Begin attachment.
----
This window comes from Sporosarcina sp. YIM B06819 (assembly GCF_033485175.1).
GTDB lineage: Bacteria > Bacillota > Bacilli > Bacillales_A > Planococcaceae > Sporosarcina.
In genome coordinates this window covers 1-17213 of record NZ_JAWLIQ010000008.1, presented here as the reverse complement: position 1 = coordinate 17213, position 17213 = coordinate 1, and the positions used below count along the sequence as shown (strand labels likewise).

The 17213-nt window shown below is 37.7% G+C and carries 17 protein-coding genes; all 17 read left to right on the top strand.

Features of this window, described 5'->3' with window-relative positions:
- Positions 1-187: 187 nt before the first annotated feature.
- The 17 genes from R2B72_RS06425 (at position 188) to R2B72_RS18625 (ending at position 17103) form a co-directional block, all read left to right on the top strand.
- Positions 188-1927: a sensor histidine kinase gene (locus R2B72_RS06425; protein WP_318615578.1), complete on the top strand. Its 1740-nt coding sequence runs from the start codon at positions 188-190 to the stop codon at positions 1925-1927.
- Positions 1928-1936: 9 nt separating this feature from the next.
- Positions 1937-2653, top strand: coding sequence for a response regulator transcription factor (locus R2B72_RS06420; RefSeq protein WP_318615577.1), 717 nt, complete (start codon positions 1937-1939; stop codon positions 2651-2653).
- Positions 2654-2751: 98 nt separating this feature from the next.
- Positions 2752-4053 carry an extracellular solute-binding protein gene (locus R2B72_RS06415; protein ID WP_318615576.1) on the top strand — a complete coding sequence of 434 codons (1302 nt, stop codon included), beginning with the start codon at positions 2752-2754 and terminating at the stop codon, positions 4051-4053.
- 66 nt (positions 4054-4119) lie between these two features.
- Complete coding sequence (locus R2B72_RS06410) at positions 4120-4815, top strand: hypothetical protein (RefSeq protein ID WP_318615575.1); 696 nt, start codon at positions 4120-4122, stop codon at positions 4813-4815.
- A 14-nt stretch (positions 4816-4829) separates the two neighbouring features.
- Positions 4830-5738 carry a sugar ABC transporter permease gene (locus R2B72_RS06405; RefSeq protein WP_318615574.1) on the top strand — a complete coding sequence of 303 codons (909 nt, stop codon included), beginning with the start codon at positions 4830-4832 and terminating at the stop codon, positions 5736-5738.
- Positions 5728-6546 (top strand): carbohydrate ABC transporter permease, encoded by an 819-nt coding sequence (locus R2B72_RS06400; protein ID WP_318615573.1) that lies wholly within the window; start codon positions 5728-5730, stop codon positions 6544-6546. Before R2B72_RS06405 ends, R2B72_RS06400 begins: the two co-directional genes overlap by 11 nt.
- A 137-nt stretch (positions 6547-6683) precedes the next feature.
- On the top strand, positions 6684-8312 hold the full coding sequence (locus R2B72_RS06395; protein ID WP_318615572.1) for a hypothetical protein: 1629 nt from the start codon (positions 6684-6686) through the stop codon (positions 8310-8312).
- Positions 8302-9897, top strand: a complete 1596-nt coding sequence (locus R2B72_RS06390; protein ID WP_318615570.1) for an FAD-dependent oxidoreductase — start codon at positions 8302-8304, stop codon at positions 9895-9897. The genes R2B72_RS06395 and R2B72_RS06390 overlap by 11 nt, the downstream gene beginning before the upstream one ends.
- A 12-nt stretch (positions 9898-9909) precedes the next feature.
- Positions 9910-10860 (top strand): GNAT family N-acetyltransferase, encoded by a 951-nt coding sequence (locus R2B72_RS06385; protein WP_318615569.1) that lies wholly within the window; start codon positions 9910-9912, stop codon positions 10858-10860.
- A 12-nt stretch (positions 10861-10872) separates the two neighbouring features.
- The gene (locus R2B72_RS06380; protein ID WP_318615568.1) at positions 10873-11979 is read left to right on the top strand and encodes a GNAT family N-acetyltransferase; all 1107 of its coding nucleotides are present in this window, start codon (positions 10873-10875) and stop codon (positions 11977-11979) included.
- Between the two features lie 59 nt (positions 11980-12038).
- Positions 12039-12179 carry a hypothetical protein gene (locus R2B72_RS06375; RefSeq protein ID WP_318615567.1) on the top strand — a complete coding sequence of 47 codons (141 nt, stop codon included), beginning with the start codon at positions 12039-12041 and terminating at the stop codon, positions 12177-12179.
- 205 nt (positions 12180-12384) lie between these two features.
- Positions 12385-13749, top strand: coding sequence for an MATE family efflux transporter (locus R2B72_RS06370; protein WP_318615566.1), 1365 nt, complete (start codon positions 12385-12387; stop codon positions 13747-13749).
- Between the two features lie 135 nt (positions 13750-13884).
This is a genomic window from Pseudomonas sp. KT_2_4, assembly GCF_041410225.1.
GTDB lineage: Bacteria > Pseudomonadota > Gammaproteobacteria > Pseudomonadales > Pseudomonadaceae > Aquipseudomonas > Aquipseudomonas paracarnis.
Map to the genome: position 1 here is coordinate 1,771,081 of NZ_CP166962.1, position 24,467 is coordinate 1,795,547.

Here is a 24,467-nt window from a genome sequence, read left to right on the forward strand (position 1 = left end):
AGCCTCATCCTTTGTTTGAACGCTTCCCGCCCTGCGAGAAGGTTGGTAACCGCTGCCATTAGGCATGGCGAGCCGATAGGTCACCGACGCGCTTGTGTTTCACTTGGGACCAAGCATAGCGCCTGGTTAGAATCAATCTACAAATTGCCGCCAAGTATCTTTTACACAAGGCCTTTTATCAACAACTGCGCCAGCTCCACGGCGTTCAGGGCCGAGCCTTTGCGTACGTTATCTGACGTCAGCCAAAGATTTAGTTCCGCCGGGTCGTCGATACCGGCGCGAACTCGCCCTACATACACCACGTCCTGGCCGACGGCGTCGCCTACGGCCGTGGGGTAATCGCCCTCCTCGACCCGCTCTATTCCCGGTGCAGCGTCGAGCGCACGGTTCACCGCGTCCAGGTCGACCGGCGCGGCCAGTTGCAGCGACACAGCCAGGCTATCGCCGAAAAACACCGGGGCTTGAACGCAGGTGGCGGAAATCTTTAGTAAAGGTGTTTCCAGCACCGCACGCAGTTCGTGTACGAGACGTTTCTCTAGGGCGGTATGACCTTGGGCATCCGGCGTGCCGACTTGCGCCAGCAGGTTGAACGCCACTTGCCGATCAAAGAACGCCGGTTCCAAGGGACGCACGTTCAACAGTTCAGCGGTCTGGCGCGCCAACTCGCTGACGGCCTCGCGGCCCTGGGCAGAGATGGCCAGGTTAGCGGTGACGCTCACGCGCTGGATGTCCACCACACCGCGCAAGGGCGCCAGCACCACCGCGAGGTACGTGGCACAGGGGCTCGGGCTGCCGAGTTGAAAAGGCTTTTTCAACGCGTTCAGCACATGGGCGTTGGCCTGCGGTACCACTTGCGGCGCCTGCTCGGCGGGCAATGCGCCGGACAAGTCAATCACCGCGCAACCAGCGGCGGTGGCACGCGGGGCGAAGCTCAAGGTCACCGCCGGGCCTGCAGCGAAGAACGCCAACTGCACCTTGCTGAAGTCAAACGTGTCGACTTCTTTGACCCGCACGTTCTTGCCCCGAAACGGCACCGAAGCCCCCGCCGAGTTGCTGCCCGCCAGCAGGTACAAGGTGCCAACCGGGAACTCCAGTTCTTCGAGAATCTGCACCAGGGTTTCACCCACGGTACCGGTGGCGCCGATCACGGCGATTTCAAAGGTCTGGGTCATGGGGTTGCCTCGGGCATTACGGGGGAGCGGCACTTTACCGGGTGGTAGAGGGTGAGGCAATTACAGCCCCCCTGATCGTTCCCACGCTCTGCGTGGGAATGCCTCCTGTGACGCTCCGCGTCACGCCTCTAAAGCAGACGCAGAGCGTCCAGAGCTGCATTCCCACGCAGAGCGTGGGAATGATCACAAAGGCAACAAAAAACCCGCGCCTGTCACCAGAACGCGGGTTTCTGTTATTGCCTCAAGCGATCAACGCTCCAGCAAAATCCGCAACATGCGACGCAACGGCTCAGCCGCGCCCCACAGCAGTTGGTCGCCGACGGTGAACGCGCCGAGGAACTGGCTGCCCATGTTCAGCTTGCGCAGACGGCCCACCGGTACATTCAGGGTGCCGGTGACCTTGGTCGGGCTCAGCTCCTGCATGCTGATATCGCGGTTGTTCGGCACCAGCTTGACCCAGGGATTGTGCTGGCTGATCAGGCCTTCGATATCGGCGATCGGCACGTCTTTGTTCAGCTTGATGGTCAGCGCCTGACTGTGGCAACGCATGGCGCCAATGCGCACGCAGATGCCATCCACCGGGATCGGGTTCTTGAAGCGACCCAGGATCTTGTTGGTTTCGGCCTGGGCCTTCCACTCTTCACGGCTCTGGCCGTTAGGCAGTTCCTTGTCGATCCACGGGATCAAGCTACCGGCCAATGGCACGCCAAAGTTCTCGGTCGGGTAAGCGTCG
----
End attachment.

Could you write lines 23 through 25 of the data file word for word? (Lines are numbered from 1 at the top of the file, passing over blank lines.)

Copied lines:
- A 12-nt stretch (positions 10861-10872) separates the two neighbouring features.
- The gene (locus R2B72_RS06380; protein ID WP_318615568.1) at positions 10873-11979 is read left to right on the top strand and encodes a GNAT family N-acetyltransferase; all 1107 of its coding nucleotides are present in this window, start codon (positions 10873-10875) and stop codon (positions 11977-11979) included.
- Between the two features lie 59 nt (positions 11980-12038).